Loyalty and its Mechanics

Loyalty is an interesting concept.  Like so many other things in life, it is something that makes society ostensibly run better.

The motivations for loyalty – no matter how romantic the idea is – stems from self-preservation since ancient times, where you would die if you weren’t loyal to the group.  Didn’t want to share the food you found with your tribe?  Congratulations, you’re exiled, which is basically a death sentence.  Don’t want to be a soldier for Sparta?  Oh, well, too bad for you and your family; you’re now the most popular pariah!  You might say that we’re built with a sense of loyalty, or at least it’s one reflection of our true state: selfish.

This concept has taken on various names throughout history, including chivalry and its like across the globe; we could trace it back to Rome, the Spartans, and even further).  But what is it, really?  What does it mean to be a knight and be chivalrous?  What were you loyal to and why?  And more on point, how is loyalty as a mechanic used in tabletop games?  Can we make it better?

Codes of Conduct (e.g. Chivalry) as Loyalty?

Chivalry comes from the French word for knight, Chevalier, and was instituted by the Catholic Church as a way to control unemployed soldiers during times of peace.  No, it wasn’t there to make women swoon over stories like Lancelot of the Cart and those knights we see in movies, lauded as the heroes, were really hardened soldiers that made money by hurting others.  Back then, when peaceful times came along and there were no programs to assist professional warriors into peaceful jobs, things tended to be bad for the soldiers and others.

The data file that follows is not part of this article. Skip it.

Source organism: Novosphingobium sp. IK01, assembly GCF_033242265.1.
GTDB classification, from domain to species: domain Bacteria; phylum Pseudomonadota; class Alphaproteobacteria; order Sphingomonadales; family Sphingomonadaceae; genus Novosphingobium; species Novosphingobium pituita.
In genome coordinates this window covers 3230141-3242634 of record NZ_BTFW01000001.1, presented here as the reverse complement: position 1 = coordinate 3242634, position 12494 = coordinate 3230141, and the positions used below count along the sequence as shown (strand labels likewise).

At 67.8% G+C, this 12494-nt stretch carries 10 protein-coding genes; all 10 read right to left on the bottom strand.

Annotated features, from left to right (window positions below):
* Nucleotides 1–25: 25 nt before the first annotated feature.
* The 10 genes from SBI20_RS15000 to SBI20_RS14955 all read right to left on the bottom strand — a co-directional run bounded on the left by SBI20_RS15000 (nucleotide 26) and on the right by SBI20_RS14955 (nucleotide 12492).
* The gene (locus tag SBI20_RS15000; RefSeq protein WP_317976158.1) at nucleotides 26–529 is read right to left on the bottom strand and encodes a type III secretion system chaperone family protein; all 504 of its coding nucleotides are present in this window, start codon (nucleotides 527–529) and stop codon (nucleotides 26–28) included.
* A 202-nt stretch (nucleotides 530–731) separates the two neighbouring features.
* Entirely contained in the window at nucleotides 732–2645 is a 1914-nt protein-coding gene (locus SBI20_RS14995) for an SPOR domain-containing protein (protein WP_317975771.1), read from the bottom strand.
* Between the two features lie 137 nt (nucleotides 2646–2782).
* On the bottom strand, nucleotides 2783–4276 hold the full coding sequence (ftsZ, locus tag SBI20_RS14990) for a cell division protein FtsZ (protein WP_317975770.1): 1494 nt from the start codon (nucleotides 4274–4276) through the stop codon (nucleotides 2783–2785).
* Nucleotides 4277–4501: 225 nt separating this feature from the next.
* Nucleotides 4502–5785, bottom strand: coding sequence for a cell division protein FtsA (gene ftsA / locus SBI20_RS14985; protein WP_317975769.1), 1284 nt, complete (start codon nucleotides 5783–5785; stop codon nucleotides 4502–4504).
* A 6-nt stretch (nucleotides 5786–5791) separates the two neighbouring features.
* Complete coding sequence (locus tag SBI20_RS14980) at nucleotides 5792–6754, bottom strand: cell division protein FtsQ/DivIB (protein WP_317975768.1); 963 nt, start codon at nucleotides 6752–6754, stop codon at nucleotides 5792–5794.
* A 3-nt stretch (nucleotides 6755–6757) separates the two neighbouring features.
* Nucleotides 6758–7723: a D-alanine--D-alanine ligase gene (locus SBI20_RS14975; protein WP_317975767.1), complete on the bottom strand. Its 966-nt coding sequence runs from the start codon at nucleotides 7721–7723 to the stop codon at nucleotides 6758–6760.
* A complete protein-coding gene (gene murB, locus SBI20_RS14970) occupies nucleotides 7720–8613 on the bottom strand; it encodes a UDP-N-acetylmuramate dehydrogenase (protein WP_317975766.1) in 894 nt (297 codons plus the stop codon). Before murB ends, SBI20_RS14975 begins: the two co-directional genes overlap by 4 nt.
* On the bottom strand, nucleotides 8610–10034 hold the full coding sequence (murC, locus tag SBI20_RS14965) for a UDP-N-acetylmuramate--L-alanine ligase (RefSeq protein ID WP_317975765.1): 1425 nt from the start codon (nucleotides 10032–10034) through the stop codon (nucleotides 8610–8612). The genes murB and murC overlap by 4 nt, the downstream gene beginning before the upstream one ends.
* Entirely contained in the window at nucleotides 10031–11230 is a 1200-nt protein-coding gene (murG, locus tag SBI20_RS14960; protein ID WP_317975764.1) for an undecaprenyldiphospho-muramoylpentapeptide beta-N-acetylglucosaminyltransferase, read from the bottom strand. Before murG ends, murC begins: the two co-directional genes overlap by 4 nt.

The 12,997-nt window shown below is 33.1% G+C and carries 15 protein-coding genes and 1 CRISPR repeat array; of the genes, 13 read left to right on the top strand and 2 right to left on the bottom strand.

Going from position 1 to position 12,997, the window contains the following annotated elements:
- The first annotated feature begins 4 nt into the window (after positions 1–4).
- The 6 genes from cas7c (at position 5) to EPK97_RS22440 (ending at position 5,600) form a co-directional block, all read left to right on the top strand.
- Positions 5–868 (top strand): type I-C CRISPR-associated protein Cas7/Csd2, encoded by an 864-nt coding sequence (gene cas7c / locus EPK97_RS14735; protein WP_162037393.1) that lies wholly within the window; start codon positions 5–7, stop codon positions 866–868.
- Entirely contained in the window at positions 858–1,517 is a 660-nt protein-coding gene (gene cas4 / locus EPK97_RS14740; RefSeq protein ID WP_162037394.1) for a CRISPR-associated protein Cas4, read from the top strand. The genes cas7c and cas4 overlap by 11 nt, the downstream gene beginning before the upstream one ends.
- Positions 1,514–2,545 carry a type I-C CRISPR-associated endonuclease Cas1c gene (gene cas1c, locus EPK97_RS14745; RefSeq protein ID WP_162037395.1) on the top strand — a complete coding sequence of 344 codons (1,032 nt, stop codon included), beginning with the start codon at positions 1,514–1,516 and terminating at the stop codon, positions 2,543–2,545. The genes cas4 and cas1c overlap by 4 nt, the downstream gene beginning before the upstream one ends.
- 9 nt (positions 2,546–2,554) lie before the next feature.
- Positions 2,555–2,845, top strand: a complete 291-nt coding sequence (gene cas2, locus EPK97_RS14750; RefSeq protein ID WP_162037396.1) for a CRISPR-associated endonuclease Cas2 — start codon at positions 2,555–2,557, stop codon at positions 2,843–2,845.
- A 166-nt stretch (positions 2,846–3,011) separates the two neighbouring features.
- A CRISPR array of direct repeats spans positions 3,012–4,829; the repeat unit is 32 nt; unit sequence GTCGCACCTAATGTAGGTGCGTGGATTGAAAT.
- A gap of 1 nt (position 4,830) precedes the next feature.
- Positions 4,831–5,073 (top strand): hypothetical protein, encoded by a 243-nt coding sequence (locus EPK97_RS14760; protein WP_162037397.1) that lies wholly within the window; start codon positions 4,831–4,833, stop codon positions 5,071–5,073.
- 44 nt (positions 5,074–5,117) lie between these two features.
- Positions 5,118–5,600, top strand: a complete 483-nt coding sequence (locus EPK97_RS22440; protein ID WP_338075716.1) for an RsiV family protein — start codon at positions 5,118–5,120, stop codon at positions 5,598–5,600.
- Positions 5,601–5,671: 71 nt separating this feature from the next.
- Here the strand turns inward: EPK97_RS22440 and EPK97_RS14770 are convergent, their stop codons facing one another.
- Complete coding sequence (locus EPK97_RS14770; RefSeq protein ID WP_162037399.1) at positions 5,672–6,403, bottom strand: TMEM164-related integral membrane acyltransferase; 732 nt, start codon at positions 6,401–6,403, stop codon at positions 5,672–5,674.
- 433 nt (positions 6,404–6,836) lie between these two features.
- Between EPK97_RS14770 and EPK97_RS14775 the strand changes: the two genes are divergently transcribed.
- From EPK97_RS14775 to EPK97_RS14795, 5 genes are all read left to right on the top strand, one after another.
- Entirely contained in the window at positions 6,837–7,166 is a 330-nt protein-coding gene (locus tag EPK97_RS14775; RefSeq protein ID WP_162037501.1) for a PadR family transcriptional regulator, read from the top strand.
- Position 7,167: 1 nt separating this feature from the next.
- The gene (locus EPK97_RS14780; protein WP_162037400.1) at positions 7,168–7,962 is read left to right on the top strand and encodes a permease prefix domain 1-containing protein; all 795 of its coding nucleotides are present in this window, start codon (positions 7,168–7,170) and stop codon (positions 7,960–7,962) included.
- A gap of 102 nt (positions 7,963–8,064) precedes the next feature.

Of course the why is still interesting, and around the time Chivalry was constructed, the church was dealing with the usurpation of the holy lands.  Finally, the aims of both church and soldier aligned in the crusades.  An oath to chivalry was one to God, and principally was the perfection of a soldier under God.  In return for your vow to defend the weak, the religious pilgrims, and all that was righteous (all Christian things in this case), you were granted many boons by the church.  These boons included divine dispensations, money, and the ability to absolve oneself of needing penance.

So, become a soldier who protects the ideals of Christianity and defends those who can’t defend themselves.  In return, you get some cash and lots of boons.  Effectively, keep the peace in your home town and go be a soldier far from home.

There were other mainstays that were part of being lordly or noble, which set one apart as a mere soldier, since the knight was the lowest noble class, and to be taken seriously as a noble is to act like one.  Concepts such as generosity, keeping the peace, being just, etc.

Loyalty as a Mechanic

Chivalry did not have a formal code, however, there are concepts loosely analogous to chivalry that had a defined code.  Whether or not it helps one be loyal to that code is something else entirely.

Loyalty comes not because of a vacuous desire to be loyal, but as a reward for following the expectations of that loyalty. Loyalty is the price paid for some reward.  So, systems of loyalty should follow this.  Pay a price and get good things.

As Currency?

On its face, loyalty as a currency feels wrong to me.  Loyalty shouldn’t be a zero-sum game that you spend until its used up for favors, but considering that reputation can only get you so far for so long with others, maybe a currency isn’t a bad way to treat it.

Really, though.  You can only ask for so much in return for your loyalty.  Been at a company for three years?  Okay, maybe you can ask for that big raise.  But if you’ve only been there 6 months, you may not have the loyalty purchasing power required.

This is loosely how Vampire treats loyalty in its “allies” or “contacts” merits.  You have a number of dots representing influence with a group of people, and you can ask for certain favors up to some limit.  The assumption in Vampire is that you’re always buying these favors on margin, and a GM worth his salt should reinforce that this is a two-way street, and you have to repay what you’ve borrowed from your “loyal” allies.